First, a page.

The effect of culture on the fertility decisions of immigrant women in the United States
José Alberto Molina () and
Economic Modelling, 2018, vol. 70, issue C, 15-28
This paper examines whether culture plays a role in the number of children born. We use data on immigrant women who arrived in the United States when younger than age six. Since all these women grew up under the same laws, institutions, and economic conditions, then the differences between them by country of origin may be due to cultural differences. We identify the cultural effect, exploiting variations in the mean number of children born by country of origin, age, education level, and employment status. Results show that the home-country mean number of children born has a positive relationship to the number of children born of immigrants living in the US, suggesting that culture is important. Additionally, we extend this work to an analysis of both the decision to have children and the number of children born, finding again that culture appears to play a significant role.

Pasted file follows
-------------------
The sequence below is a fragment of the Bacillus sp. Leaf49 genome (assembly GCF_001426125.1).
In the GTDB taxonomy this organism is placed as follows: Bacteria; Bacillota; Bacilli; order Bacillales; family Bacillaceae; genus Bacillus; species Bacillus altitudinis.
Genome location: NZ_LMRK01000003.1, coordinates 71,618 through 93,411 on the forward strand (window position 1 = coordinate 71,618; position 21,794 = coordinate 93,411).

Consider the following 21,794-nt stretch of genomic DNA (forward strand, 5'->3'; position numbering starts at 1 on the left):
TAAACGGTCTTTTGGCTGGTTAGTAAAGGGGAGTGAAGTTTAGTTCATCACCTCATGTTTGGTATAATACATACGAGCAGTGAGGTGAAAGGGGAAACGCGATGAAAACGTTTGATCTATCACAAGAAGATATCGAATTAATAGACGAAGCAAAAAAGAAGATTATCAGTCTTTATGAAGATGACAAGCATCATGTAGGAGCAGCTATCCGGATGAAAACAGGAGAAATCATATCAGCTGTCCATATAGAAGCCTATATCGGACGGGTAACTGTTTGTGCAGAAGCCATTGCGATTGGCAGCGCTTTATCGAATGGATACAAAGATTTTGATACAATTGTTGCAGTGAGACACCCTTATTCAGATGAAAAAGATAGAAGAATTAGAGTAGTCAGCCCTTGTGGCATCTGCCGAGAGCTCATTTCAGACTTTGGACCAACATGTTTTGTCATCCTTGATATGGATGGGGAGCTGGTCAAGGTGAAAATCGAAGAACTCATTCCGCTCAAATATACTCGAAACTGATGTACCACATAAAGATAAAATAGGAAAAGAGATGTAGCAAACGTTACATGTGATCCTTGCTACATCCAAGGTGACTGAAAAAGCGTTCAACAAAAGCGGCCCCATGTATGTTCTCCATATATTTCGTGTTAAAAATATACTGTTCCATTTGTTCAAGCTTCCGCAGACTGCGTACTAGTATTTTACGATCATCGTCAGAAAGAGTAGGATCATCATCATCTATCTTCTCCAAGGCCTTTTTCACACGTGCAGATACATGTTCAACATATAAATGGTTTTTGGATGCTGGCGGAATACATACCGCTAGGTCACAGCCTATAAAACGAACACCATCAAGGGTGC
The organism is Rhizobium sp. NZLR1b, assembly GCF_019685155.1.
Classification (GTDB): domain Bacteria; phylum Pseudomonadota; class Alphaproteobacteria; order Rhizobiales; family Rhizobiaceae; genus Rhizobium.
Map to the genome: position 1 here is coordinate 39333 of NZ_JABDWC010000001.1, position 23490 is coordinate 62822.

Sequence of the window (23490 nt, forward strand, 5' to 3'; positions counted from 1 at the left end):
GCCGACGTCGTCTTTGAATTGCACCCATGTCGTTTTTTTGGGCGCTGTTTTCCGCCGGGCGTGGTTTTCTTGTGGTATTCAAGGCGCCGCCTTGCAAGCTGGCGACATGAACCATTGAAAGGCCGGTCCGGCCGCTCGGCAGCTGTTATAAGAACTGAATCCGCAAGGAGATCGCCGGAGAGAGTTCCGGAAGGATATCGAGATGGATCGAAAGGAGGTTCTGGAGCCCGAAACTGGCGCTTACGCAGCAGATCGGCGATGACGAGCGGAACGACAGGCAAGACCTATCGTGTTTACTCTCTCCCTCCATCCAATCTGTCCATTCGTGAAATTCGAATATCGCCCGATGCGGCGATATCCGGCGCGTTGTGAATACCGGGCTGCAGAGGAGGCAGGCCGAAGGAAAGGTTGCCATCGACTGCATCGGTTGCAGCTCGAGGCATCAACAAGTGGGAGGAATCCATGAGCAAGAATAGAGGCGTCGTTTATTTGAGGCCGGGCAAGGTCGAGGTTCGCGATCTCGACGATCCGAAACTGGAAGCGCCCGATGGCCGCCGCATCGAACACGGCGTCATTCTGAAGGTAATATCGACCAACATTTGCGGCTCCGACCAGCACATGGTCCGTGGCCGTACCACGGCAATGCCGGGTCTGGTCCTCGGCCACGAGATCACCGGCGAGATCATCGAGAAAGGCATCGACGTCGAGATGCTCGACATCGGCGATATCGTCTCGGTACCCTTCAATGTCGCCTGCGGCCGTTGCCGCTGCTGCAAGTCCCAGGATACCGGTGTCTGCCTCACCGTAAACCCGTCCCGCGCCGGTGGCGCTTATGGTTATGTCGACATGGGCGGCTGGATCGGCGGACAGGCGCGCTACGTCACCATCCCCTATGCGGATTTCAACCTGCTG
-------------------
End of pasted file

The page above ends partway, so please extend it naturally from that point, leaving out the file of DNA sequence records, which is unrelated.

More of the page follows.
Keywords: Culture; Immigrants; Number of children born (search for similar items in EconPapers)
JEL-codes: J13 Z13 (search for similar items in EconPapers)
References: View references in EconPapers View complete reference list from CitEc
Citations: View citations in EconPapers (5) Track citations by RSS feed
Downloads: (external link)
Full text for ScienceDirect subscribers only
Working Paper: The effect of culture on the fertility decisions of immigrant women in the United States (2016)
This item may be available elsewhere in EconPapers: Search for items with the same title.
Export reference: BibTeX
RIS (EndNote, ProCite, RefMan)
Persistent link: https://EconPapers.repec.org/RePEc:eee:ecmode:v:70:y:2018:i:c:p:15-28
Access Statistics for this article
Economic Modelling is currently edited by S. Hall and P. Pauly
More articles in Economic Modelling from Elsevier
Bibliographic data for series maintained by Dana Niculescu ().